In about two weeks, hundreds of thousands of computer users are going to learn the hard way that failing to keep a clean machine comes with consequences. On July 9, 2012, any systems still infected with the DNSChanger Trojan will… Read More »
Millions of PCs sickened by a global computer contagion known as DNSChanger were slated to have their life support yanked on March 8. But an order handed down Monday by a federal judge will delay that event by 120 days to give companies, businesses and governments more time to respond to the epidemic.
The reprieve came late Monday, when the judge overseeing the U.S. government’s landmark case against an international cyber fraud network agreed that extending the deadline was necessary “to continue to provide remediation details to industry channels approved by the FBI.”
More than two months after authorities shut down a massive Internet traffic hijacking scheme, the malicious software that powered the criminal network is still running on computers at half of the Fortune 500 companies, and on PCs at nearly 50 percent of all federal government agencies, new research shows.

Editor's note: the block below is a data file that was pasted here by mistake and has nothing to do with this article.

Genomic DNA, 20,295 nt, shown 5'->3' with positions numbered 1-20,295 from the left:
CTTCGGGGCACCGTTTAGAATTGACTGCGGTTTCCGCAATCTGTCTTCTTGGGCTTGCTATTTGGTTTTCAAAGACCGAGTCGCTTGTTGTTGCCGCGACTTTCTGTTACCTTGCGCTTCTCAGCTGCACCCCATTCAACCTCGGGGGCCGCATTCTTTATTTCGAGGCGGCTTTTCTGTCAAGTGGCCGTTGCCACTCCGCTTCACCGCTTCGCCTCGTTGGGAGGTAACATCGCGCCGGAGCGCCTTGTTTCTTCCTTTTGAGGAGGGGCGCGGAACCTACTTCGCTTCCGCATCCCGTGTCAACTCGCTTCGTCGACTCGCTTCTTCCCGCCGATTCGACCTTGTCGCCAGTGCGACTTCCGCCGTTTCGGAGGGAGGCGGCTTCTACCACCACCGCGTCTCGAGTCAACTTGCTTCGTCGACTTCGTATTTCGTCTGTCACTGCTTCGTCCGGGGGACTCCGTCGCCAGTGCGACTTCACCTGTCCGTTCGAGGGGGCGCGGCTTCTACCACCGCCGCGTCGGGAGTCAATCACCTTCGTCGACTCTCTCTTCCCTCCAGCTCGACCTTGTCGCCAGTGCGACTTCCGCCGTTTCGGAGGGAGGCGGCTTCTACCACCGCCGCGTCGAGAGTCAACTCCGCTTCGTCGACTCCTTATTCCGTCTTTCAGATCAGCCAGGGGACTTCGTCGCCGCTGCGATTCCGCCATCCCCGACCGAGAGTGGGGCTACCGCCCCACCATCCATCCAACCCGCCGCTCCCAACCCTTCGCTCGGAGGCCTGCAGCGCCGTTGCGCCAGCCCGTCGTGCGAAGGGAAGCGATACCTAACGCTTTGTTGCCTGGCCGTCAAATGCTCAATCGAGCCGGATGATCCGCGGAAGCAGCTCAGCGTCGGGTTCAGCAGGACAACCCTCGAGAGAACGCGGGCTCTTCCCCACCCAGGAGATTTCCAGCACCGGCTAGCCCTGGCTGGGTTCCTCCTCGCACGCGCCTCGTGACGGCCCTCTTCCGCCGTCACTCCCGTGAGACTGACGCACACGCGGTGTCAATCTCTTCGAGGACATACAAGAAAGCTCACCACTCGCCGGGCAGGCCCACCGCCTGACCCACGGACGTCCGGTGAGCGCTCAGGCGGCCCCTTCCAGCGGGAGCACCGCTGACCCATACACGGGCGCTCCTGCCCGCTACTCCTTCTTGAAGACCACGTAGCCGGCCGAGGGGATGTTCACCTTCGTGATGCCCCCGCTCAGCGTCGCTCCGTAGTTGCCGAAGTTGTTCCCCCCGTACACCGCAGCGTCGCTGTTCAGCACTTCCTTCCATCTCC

The malware, known as the “DNSChanger Trojan,” quietly alters the host computer’s Internet settings to hijack search results and to block victims from visiting security sites that might help scrub the infections. DNSChanger frequently was bundled with other types of malware, meaning that systems infected with the Trojan often also host other, more nefarious digital parasites.
Egyptian citizens calling for besieged President Hosni Mubarak to step down may have been cut off from using the Web, but spammers have been busy cutting the government off from its own Internet address space: Earlier this month, junk e-mail artists hijacked a swath of Internet addresses assigned to Mubarak’s wife.
A couple of readers have written in to say they recently received scam telephone calls warning them about fraud on their credit card accounts and directing them to call a phone number to “verify” their credit card numbers.
These sometimes-automated attacks prompt people to call a supplied telephone number — often a toll-free line. In most cases, the calls will be answered by bogus interactive voice response system designed to coax account credentials and other personal information from the caller.